Back in 2008, a whistle-blower identifies a vulnerability in Cisco video surveillance software, but the tech giant continued to sell the software to US agencies until July 2013. The case was filed in the Federal District Court for the Western District of New York and was handled under the False Claims Act, which specifically addresses fraud and misconduct in federal government contracts.
“Cisco will pay civil damages in connection with software that it sold to various government agencies, including Homeland Security, the Secret Service, the Army, the Navy, the Marines, the Air Force and the Federal Emergency Management Agency, according to a government complaint unsealed on Wednesday.” reported The New York Times.
“Fifteen states, including New York and California, and the District of Columbia joined the Justice Department in the claim against Cisco, one of the world’s largest sellers of software and equipment to businesses and governments.”
The former contractor James Glenn, who worked in Denmark at Cisco subcontractor NetDesign, discovered several security vulnerabilities in the Cisco Video Surveillance Manager (VSM).
The vulnerabilities could have allowed attackers to access data stored managed by the surveillance software, control cameras, bypass security measures, and under specific circumstances to gain “administrative” access over the host network.
“This video surveillance software … is supposed to make us safer, making the vulnerabilities at issue all the more troubling,” said Hamsa Mahendranathan, an attorney at Constantine Cannon, which represented the whistleblower James Glenn.
Glenn was fired five months after he reported the vulnerabilities to Cisco, the company pointed out that it wasn’t a punishment but an ordinary cost-cutting measure.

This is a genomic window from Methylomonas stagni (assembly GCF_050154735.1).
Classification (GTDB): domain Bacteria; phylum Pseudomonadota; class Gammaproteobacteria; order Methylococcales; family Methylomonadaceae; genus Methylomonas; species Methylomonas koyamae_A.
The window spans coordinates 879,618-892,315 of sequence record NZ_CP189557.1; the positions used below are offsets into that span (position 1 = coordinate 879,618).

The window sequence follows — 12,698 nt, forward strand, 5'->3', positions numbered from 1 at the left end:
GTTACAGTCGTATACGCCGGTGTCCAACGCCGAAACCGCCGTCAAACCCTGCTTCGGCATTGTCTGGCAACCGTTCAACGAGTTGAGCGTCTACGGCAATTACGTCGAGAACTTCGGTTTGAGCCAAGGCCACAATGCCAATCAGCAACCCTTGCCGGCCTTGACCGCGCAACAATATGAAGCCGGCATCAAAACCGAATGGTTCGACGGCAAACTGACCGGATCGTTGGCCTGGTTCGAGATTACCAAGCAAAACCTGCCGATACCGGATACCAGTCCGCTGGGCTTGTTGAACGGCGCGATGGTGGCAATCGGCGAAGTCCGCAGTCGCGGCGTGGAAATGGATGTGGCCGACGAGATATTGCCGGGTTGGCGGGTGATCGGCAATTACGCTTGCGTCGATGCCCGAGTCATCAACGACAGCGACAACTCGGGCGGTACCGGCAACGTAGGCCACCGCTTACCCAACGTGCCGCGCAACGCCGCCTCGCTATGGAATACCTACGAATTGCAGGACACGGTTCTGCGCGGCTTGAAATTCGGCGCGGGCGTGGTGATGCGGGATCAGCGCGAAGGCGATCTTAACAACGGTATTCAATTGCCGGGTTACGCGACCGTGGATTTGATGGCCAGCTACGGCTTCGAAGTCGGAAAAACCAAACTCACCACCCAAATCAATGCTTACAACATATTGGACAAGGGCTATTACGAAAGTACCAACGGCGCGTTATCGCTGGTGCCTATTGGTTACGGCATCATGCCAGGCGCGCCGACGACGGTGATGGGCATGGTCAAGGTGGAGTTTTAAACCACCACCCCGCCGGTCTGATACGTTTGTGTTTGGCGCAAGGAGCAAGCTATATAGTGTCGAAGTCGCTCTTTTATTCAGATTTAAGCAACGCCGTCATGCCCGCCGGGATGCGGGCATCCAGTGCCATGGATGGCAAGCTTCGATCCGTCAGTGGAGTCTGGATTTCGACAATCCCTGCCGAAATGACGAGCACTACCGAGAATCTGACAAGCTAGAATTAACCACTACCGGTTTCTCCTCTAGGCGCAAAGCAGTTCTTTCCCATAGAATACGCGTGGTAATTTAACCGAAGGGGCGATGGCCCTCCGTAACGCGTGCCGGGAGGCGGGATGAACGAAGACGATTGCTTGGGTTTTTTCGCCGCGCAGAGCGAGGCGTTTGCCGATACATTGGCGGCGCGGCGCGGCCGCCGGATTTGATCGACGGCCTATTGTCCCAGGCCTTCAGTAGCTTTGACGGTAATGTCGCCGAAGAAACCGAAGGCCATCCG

One year later, in June 2010, the expert discovered that Cisco had not addressed the vulnerabilities exposing its customers to the risk of a hack, then he reported his findings to the FBI.
Cisco finally addressed the flaws in 2013 and stopped selling Cisco Video Surveillance Manager (VSM) in 2014.
The good news is that Cisco is not aware that the bug was actually exploited by threat actors in the wild.
“We are pleased to have resolved the dispute” Robyn Blum, a Cisco spokeswoman, said in a statement. “There was no allegation or evidence that any unauthorized access to customers’ video occurred as a result of the architecture.”
“Evaluating these facts today, we’ve now agreed to make a payment that includes, what is in effect, a partial refund to the US federal government and 16 states for products purchased between Cisco’s fiscal years 2008 and 2013. The payment settles litigation that had originally been brought in 2011.” explained Mark Chandler, Cisco’s Executive Vice President and Chief Legal Officer. “The total sales at issue were well under one one-hundredth of one percent of Cisco’s total sales, and our total payment was $8.6 million, which includes payment of approximately $1.6 million to the individual who brought this to the attention of the government. While this is a legacy issue which no longer exists, it matters to us to recognize that times and expectations have changed.”
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